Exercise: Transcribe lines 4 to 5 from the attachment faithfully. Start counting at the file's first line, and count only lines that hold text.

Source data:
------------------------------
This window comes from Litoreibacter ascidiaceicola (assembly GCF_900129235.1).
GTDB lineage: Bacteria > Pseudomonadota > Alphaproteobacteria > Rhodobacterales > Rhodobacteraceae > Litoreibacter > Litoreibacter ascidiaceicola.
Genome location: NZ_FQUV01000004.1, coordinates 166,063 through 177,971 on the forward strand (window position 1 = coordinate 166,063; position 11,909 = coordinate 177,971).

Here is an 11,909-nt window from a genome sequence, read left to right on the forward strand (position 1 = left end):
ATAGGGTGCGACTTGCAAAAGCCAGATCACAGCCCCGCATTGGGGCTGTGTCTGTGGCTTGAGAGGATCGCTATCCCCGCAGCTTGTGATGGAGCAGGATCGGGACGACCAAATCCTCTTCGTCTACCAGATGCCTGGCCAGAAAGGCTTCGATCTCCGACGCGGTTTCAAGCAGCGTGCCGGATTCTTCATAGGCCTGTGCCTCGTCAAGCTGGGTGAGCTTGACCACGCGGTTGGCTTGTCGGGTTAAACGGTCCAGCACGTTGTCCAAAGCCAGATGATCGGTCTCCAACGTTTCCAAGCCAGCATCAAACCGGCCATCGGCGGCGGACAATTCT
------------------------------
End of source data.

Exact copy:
Here is an 11,909-nt window from a genome sequence, read left to right on the forward strand (position 1 = left end):
ATAGGGTGCGACTTGCAAAAGCCAGATCACAGCCCCGCATTGGGGCTGTGTCTGTGGCTTGAGAGGATCGCTATCCCCGCAGCTTGTGATGGAGCAGGATCGGGACGACCAAATCCTCTTCGTCTACCAGATGCCTGGCCAGAAAGGCTTCGATCTCCGACGCGGTTTCAAGCAGCGTGCCGGATTCTTCATAGGCCTGTGCCTCGTCAAGCTGGGTGAGCTTGACCACGCGGTTGGCTTGTCGGGTTAAACGGTCCAGCACGTTGTCCAAAGCCAGATGATCGGTCTCCAACGTTTCCAAGCCAGCATCAAACCGGCCATCGGCGGCGGACAATTCT